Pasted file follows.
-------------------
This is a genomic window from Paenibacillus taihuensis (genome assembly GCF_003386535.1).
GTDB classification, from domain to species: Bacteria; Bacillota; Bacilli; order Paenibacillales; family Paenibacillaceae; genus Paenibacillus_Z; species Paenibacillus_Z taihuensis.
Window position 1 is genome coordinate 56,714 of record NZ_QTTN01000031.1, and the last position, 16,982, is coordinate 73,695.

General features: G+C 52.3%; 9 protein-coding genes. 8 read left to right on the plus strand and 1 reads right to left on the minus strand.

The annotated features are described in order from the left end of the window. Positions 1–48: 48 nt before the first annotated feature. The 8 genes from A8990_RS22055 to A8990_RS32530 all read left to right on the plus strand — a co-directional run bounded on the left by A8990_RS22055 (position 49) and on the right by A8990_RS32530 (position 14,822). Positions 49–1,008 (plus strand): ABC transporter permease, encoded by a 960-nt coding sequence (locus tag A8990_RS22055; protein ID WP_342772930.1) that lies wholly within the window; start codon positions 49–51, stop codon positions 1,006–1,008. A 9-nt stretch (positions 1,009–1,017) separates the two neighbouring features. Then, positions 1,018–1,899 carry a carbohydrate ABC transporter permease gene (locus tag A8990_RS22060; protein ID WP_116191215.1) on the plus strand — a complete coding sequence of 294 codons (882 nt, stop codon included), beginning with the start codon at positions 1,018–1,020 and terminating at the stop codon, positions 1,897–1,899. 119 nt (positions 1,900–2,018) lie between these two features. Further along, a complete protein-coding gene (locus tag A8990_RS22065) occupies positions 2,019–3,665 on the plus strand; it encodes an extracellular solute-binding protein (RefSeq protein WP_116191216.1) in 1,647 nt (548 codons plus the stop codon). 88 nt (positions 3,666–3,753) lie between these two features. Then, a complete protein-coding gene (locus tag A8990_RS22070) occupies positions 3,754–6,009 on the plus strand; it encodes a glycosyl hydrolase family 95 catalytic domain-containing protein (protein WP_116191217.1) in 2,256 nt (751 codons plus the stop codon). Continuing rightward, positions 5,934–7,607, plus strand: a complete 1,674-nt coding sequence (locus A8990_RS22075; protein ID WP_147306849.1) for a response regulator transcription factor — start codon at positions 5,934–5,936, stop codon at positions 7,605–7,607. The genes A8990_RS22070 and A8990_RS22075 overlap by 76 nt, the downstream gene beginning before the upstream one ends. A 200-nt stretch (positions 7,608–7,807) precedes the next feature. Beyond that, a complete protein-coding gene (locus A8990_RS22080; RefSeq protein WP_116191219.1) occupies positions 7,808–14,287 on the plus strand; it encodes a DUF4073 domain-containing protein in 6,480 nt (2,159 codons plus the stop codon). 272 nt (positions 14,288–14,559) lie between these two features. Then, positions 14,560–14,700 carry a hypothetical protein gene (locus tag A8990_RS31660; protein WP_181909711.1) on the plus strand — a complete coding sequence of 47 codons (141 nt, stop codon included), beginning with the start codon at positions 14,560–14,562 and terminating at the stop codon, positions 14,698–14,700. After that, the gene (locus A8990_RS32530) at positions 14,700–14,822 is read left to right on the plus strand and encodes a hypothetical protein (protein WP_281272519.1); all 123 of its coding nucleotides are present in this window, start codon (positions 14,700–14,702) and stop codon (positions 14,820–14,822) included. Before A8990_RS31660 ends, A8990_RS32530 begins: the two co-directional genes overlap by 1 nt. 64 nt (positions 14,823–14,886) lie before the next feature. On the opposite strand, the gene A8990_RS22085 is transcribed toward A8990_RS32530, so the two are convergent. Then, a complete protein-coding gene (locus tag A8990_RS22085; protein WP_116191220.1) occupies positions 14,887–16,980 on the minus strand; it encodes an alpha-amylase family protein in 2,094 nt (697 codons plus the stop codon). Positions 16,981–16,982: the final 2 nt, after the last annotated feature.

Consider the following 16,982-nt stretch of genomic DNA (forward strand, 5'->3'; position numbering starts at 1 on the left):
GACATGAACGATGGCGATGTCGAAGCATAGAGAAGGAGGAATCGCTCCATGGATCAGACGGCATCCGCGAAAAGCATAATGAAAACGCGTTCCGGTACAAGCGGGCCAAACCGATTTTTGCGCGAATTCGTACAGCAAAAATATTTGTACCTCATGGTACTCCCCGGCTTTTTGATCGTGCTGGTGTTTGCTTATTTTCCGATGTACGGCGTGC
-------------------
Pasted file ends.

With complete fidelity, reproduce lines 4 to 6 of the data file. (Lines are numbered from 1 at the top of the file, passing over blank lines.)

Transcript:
General features: G+C 52.3%; 9 protein-coding genes. 8 read left to right on the plus strand and 1 reads right to left on the minus strand.

The annotated features are described in order from the left end of the window. Positions 1–48: 48 nt before the first annotated feature. The 8 genes from A8990_RS22055 to A8990_RS32530 all read left to right on the plus strand — a co-directional run bounded on the left by A8990_RS22055 (position 49) and on the right by A8990_RS32530 (position 14,822). Positions 49–1,008 (plus strand): ABC transporter permease, encoded by a 960-nt coding sequence (locus tag A8990_RS22055; protein ID WP_342772930.1) that lies wholly within the window; start codon positions 49–51, stop codon positions 1,006–1,008. A 9-nt stretch (positions 1,009–1,017) separates the two neighbouring features. Then, positions 1,018–1,899 carry a carbohydrate ABC transporter permease gene (locus tag A8990_RS22060; protein ID WP_116191215.1) on the plus strand — a complete coding sequence of 294 codons (882 nt, stop codon included), beginning with the start codon at positions 1,018–1,020 and terminating at the stop codon, positions 1,897–1,899. 119 nt (positions 1,900–2,018) lie between these two features. Further along, a complete protein-coding gene (locus tag A8990_RS22065) occupies positions 2,019–3,665 on the plus strand; it encodes an extracellular solute-binding protein (RefSeq protein WP_116191216.1) in 1,647 nt (548 codons plus the stop codon). 88 nt (positions 3,666–3,753) lie between these two features. Then, a complete protein-coding gene (locus tag A8990_RS22070) occupies positions 3,754–6,009 on the plus strand; it encodes a glycosyl hydrolase family 95 catalytic domain-containing protein (protein WP_116191217.1) in 2,256 nt (751 codons plus the stop codon). Continuing rightward, positions 5,934–7,607, plus strand: a complete 1,674-nt coding sequence (locus A8990_RS22075; protein ID WP_147306849.1) for a response regulator transcription factor — start codon at positions 5,934–5,936, stop codon at positions 7,605–7,607. The genes A8990_RS22070 and A8990_RS22075 overlap by 76 nt, the downstream gene beginning before the upstream one ends. A 200-nt stretch (positions 7,608–7,807) precedes the next feature. Beyond that, a complete protein-coding gene (locus A8990_RS22080; RefSeq protein WP_116191219.1) occupies positions 7,808–14,287 on the plus strand; it encodes a DUF4073 domain-containing protein in 6,480 nt (2,159 codons plus the stop codon). 272 nt (positions 14,288–14,559) lie between these two features. Then, positions 14,560–14,700 carry a hypothetical protein gene (locus tag A8990_RS31660; protein WP_181909711.1) on the plus strand — a complete coding sequence of 47 codons (141 nt, stop codon included), beginning with the start codon at positions 14,560–14,562 and terminating at the stop codon, positions 14,698–14,700. After that, the gene (locus A8990_RS32530) at positions 14,700–14,822 is read left to right on the plus strand and encodes a hypothetical protein (protein WP_281272519.1); all 123 of its coding nucleotides are present in this window, start codon (positions 14,700–14,702) and stop codon (positions 14,820–14,822) included. Before A8990_RS31660 ends, A8990_RS32530 begins: the two co-directional genes overlap by 1 nt. 64 nt (positions 14,823–14,886) lie before the next feature. On the opposite strand, the gene A8990_RS22085 is transcribed toward A8990_RS32530, so the two are convergent. Then, a complete protein-coding gene (locus tag A8990_RS22085; protein WP_116191220.1) occupies positions 14,887–16,980 on the minus strand; it encodes an alpha-amylase family protein in 2,094 nt (697 codons plus the stop codon). Positions 16,981–16,982: the final 2 nt, after the last annotated feature.

Consider the following 16,982-nt stretch of genomic DNA (forward strand, 5'->3'; position numbering starts at 1 on the left):